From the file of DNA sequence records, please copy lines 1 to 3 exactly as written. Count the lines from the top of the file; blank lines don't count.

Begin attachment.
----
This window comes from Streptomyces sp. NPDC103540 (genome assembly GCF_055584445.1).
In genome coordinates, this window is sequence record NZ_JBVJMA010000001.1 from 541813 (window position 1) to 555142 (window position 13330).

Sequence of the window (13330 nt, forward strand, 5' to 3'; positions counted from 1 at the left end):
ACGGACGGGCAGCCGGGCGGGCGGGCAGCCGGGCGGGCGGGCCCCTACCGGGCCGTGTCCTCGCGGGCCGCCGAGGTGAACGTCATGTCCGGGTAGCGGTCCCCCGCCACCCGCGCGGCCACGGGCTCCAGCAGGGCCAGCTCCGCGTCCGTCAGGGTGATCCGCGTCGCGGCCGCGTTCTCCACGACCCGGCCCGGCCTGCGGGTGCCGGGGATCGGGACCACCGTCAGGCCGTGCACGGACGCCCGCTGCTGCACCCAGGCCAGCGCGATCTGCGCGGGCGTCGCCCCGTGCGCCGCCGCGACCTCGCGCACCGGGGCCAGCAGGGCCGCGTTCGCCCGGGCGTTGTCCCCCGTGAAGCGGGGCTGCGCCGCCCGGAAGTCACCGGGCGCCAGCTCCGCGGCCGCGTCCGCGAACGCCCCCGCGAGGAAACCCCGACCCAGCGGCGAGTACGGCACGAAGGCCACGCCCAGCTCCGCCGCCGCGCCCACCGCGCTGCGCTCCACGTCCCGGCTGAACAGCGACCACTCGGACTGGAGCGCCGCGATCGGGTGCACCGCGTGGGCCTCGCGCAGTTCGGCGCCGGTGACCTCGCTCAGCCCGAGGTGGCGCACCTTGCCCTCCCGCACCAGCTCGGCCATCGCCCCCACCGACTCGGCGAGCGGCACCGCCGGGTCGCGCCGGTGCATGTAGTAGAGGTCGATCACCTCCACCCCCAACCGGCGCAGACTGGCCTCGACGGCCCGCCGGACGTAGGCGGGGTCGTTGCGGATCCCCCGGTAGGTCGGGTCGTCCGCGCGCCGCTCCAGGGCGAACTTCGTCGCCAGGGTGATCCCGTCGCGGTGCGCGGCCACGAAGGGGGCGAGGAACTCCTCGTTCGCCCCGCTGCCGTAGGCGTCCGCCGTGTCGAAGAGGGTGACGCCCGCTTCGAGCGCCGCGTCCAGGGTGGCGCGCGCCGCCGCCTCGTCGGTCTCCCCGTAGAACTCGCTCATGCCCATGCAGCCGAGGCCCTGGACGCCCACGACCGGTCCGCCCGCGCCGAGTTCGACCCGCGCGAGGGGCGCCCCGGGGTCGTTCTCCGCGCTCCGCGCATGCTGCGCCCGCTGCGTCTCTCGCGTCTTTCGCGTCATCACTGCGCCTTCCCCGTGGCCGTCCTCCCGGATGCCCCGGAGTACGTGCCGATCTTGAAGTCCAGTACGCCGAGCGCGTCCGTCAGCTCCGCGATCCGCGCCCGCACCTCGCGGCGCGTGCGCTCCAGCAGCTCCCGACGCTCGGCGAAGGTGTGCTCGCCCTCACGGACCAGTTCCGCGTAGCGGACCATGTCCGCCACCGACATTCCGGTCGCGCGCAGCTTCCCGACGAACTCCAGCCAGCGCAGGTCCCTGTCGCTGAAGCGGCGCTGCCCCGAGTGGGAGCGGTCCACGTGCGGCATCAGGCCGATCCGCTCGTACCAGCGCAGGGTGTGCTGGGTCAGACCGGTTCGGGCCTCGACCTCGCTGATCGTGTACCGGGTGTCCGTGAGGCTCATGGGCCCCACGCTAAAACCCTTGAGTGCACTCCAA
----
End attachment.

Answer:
This window comes from Streptomyces sp. NPDC103540 (genome assembly GCF_055584445.1).
In genome coordinates, this window is sequence record NZ_JBVJMA010000001.1 from 541813 (window position 1) to 555142 (window position 13330).

Sequence of the window (13330 nt, forward strand, 5' to 3'; positions counted from 1 at the left end):